How to be an ally
Allyship is the lifelong process in which people with privilege and power work to develop empathy towards another marginalized group's challenges or issues.
The goal of allyship is to create a culture in which the marginalized group feels valued, supported, and heard.
Being an ally is not a label: it is a verb.
To be an ally is to…
- Take on the struggle as your own
- Transfer the benefits of your privilege to those who lack it
- Amplify voices of the oppressed before your own
- Acknowledge that even though you feel pain, the conversation is not about you
- Stand up, even when you feel scared
- Understand your education is up to you and no one else
Why allies are necessary
Anyone has the potential to be an ally.
Allies recognize that, though they’re not a member of the underinvested and oppressed communities they support, they make a concerted effort to better understand the struggle, every single day.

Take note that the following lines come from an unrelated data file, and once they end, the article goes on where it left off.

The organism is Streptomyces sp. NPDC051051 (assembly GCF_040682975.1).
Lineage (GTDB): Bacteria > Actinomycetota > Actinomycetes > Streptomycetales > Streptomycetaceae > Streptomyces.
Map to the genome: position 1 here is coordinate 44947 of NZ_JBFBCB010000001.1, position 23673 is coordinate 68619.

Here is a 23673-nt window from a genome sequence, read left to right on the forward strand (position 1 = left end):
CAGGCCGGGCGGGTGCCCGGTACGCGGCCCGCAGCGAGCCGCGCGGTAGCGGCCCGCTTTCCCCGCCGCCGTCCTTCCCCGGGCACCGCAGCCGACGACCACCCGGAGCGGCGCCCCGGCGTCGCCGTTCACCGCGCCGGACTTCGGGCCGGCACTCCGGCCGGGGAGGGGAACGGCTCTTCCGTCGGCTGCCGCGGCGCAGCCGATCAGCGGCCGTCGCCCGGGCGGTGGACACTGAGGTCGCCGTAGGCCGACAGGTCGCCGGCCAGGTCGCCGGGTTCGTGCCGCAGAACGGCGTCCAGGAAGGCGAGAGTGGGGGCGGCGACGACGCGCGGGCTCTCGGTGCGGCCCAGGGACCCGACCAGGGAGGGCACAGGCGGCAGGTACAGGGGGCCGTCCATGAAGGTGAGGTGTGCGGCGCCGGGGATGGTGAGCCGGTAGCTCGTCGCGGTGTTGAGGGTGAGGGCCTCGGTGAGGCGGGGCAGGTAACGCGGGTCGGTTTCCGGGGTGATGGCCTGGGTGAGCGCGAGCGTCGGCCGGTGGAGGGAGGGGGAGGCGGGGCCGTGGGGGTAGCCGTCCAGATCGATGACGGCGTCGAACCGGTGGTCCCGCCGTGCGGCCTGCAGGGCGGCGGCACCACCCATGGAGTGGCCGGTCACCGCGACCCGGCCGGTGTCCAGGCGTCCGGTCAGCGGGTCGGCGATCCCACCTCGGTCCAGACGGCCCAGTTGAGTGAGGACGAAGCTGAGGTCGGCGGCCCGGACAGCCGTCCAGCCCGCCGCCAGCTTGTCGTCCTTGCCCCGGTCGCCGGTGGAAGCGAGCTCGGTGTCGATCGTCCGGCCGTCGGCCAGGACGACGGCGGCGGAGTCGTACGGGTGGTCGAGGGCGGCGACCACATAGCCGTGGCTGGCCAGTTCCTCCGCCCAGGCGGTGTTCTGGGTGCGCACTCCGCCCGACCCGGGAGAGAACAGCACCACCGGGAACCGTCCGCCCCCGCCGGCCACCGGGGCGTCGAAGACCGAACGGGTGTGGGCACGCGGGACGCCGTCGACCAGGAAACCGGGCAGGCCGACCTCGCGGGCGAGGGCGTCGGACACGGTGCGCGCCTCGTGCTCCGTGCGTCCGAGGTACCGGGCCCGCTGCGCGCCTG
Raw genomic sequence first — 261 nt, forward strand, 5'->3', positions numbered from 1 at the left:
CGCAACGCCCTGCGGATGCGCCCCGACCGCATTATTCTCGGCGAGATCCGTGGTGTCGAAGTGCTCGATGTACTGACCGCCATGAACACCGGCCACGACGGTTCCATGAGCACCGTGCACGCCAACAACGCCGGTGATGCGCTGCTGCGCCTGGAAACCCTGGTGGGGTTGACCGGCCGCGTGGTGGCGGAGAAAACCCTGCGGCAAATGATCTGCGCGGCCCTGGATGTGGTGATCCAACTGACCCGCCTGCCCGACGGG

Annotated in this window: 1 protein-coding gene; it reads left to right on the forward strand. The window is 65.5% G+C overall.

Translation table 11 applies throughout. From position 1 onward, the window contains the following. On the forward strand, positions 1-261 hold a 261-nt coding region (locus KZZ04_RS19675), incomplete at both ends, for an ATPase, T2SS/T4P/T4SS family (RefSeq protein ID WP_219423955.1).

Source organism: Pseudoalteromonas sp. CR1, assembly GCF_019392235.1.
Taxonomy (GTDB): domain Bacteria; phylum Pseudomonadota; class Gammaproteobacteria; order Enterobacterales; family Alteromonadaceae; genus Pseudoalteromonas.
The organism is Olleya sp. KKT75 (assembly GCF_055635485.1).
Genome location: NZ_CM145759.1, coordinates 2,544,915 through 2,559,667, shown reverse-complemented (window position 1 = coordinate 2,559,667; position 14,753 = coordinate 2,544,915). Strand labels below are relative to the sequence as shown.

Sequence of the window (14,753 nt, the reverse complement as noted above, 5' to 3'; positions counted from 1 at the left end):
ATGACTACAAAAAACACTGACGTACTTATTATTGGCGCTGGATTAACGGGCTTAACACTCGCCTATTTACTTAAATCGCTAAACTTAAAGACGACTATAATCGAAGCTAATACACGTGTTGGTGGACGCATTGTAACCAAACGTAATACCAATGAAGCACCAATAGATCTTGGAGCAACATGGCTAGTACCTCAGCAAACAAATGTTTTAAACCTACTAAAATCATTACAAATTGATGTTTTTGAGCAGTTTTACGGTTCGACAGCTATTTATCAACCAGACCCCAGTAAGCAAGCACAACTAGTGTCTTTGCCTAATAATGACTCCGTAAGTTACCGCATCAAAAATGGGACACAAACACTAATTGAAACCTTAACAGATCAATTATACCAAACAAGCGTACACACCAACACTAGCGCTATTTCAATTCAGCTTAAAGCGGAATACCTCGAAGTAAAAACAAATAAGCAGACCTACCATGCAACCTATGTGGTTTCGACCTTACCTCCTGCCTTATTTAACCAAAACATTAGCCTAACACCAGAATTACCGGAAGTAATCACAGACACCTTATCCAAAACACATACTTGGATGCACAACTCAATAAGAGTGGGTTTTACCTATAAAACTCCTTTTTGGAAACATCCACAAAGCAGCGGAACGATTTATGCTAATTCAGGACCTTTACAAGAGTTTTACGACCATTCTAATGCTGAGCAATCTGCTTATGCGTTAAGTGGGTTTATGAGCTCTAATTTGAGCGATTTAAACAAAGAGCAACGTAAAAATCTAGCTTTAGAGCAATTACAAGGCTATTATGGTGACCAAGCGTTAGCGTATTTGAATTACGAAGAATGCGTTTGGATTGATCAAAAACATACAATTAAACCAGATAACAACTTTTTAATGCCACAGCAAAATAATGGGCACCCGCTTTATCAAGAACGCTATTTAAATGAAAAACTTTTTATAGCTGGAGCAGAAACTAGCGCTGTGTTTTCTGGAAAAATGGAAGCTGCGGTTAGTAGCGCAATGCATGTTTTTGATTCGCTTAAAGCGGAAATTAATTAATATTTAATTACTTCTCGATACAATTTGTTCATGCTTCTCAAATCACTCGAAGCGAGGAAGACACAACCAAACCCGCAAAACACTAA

Because an ally might have more privilege and recognizes their privilege, they are powerful voices alongside oppressed ones.
- Do be open to listening
- Do be aware of your implicit biases
- Do your research to learn more about the history of the struggle in which you are participating
- Do the inner work to figure out a way to acknowledge how you participate in oppressive systems
- Do the outer work and figure out how to change the oppressive systems
- Do learn how to listen and accept criticism with grace, even if it’s uncomfortable
- Do the work every day to learn how to be a better ally
- Do not expect to be taught or shown. Take it upon yourself to use the tools around you to learn and answer your questions
- Do not participate for the gold medal in the “Oppression Olympics” (you don’t need to compare how your struggle is “just as bad as” a marginalized person’s)
- Do not behave as though you know best
- Do not take credit for the labor of those who are marginalized and did the work before you stepped into the picture
- Do not assume that every member of an underinvested community feels oppressed